New York real estate agent Eric Goldie had evidently had enough with a fellow plane passenger reaching over to open the window shade on a flight.
So much so that he took matters into his own hands and slapped the mystery fingers – capturing the frosty interaction on camera and defiantly concluding: ‘my window, my rules.’
Goldie’s TikTok of the incident has now gained six million views and sparked an ongoing online discussion about flight etiquette.
In the video, a frazzled looking Goldie, who has upwards of 150,000 followers on TikTok and Instagram, twice swats away a second passenger’s hand as they try to open the shade behind them.
The passenger sitting behind Goldie kept trying to open the window blind – but he was quick to put him in their place and slap their hand
Goldie posted the video in response to a prior video he had put online detailing some annoying behaviors of airplane passengers.
Many viewers agreed with Goldie’s righteous actions and posted their support in the comments section.
Goldie spoke to DailyMail.com about the swatting episode, saying, ‘We’re all getting back to travel and he (the unruly window opener) must have forgotten what the rules are when it comes to the window shade. Lesson learned.’
He added that the entire incident led him to wonder, ‘has travel etiquette gone out the window? Pun intended.’
‘Who has the audacity to try MULTIPLE TIMES after being told no,’ wrote one commenter.
‘I think this would have unlocked dormant violence in me. like broken fingers,’ wrote another.
To further rationalize his vigilantism, Goldie posted a follow up video explaining that the location of the window merited his response.
Which is to say, the window was not shared between seats, but rather firmly inside Goldie’s jurisdiction on the aircraft.
‘I see how this can be confusing but there is no confusion on whose window this was,’ he said in the follow up.
In his prior post, Goldie had specifically noted that he had no problem with passengers who wanted to look out the plane windows during takeoff and landing.
But those who want to unleash blinding lights into the cabin at random intervals throughout the flight earn no sympathy from him.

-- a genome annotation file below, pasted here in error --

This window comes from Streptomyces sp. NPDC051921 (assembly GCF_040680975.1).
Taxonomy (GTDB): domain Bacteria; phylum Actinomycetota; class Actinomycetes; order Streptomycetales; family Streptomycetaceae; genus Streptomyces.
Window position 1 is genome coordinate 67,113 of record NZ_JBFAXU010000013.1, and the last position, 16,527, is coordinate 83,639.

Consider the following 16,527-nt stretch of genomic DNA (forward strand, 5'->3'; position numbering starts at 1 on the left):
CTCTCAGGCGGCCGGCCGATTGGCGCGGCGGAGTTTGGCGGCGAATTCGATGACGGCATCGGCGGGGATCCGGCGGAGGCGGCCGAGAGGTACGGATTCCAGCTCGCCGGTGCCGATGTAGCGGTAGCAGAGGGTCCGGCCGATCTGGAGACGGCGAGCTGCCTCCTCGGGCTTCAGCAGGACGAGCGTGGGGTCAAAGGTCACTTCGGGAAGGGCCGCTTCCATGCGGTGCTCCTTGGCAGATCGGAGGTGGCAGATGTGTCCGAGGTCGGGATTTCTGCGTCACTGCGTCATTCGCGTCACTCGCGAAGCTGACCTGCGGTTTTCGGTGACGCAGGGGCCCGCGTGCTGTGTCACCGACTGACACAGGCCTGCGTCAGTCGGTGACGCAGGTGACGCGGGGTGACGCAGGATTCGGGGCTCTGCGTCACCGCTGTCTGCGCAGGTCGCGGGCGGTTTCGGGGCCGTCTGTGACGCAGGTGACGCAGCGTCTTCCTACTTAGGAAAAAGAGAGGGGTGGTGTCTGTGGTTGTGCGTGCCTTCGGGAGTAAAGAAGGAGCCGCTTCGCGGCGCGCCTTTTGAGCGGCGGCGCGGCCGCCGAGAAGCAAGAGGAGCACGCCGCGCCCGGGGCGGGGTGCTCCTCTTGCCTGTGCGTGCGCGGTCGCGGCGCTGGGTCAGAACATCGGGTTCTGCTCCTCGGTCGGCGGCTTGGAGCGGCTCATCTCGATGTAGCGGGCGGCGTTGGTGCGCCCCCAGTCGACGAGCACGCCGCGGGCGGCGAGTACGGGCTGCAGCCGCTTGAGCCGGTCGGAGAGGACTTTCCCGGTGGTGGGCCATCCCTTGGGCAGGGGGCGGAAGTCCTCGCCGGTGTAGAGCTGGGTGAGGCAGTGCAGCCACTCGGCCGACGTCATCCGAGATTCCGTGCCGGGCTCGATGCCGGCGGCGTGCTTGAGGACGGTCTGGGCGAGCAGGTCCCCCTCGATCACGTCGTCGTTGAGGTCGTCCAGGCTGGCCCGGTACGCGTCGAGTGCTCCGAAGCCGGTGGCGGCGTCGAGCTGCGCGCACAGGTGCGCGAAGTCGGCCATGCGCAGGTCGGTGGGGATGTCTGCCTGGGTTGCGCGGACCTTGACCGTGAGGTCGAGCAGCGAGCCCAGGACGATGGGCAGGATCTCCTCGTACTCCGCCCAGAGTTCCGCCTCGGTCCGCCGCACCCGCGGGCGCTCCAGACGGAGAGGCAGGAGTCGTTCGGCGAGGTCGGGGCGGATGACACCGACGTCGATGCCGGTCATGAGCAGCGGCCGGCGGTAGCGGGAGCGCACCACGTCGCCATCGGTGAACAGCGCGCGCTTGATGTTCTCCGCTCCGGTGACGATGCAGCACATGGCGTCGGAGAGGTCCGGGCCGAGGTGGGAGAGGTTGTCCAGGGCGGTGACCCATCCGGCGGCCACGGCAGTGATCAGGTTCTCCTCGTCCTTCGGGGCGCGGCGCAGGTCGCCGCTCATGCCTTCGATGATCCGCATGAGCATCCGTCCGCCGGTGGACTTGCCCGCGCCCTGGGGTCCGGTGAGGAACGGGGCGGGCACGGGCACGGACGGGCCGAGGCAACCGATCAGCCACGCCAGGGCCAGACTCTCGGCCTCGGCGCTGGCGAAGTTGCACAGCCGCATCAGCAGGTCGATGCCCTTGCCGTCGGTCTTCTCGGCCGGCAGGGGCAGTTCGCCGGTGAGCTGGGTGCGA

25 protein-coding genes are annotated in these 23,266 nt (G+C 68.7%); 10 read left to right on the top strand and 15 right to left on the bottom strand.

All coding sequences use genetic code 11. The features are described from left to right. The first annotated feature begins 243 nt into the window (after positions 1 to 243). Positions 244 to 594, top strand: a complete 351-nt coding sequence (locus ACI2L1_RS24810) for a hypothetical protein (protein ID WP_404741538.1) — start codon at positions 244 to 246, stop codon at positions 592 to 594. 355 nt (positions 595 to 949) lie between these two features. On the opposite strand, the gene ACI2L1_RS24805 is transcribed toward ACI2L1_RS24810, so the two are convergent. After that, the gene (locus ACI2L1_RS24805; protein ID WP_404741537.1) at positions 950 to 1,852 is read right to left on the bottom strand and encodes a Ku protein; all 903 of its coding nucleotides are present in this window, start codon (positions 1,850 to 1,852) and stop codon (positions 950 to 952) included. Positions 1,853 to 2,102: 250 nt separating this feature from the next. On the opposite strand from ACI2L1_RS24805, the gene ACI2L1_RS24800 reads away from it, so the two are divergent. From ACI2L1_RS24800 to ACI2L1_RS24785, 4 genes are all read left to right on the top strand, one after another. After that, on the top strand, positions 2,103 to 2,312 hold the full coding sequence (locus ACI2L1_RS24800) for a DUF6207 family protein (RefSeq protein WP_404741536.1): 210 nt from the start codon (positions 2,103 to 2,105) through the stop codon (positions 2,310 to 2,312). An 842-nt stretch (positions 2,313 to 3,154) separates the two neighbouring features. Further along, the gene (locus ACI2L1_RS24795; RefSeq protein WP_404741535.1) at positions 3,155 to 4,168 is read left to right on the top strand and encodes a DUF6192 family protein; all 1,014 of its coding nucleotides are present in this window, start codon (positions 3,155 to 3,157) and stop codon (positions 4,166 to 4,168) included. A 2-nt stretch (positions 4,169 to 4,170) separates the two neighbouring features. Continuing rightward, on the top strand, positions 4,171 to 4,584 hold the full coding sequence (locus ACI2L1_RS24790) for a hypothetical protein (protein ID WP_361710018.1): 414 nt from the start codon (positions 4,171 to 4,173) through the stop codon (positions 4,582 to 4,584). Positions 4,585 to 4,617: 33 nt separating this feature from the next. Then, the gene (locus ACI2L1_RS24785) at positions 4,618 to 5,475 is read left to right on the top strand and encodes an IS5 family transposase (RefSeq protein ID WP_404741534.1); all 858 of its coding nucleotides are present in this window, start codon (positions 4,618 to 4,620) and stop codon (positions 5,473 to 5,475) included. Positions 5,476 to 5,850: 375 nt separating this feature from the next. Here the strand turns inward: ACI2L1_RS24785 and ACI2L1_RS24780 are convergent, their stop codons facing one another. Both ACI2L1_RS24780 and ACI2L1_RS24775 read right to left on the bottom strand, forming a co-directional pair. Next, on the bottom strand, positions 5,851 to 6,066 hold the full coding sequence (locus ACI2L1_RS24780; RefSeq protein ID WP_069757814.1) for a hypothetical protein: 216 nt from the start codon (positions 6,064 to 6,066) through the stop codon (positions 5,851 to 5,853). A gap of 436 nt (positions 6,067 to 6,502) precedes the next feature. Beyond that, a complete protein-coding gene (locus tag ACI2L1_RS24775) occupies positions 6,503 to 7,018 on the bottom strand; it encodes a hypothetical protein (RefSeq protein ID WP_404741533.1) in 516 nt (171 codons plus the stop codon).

A frazzled Goldie appeared to be at his wit’s end in the exasperated video he posted to his TikTok
Online users largely agreed that opening the window to bright lights during a flight is an annoying thing to do, and an unacceptable thing to do if the window is not even next to the offender’s seat
In the age of the internet, proper plane etiquette has become a discourse unto itself as frazzled and frustrated passengers of all stripes share their experiences and reactions.
Earlier this month, a woman shared a story about how she saved a fellow passenger from a conniving attempt at a seat swap.
Seattle-based TikTok creator @not.christinayang shared her experience on a ‘four or five-hour’ flight from Hawaii to Seattle in a recent video, which has been seen more than 2.5 million times.
According to the traveler, she was sitting in premium economy in a three-seat row when someone asked the woman who was sitting next to her to swap seats so she could sit next to her friend.
A plane passenger has detailed the moment she saved another traveler from an unfair seat swap
During the flight, the creator said an aisle-seat passenger asked the middle-seat occupant – a soft-spoken Japanese woman – to switch seats.
‘She looks at the Asian lady next to me… she says, “Let’s switch seats, I’m back in 26.”
‘Mind you we’re in premium economy. We’re like in row eight with all the unlimited drinks and snacks. So the lady next to me is like, “Oh you know we switch seats? Um, OK, right.”
‘And so she starts getting up and I’m like, “No!”’
‘And so the lady is like, “Oh, but it’s a window seat, it’s so much better than a middle that she has,”‘ she recalled.
‘I was like, “Except for the fact that we are traveling together. Hello? We’re both Asian, of course, we know each other. And 26 is not premium economy… it’s like you can smell the toilet back there. No!”
The TikTok video has attracted thousands of comments, with some slamming the passenger who wanted the seat swap and others finding humor in the scenario.
‘”Let’s switch.” Not even, “Would you mind switching with me?” Some ppl are so entitled,’ one person said.
‘Or her friend could have moved back to sit with her. You don’t ask someone to downgrade for your convenience,’ another added.
A third person wrote: ‘I’m sure someone from row 26 would have taken the free upgrade if it was that important.’
‘You’re a hero,’ someone else simply put.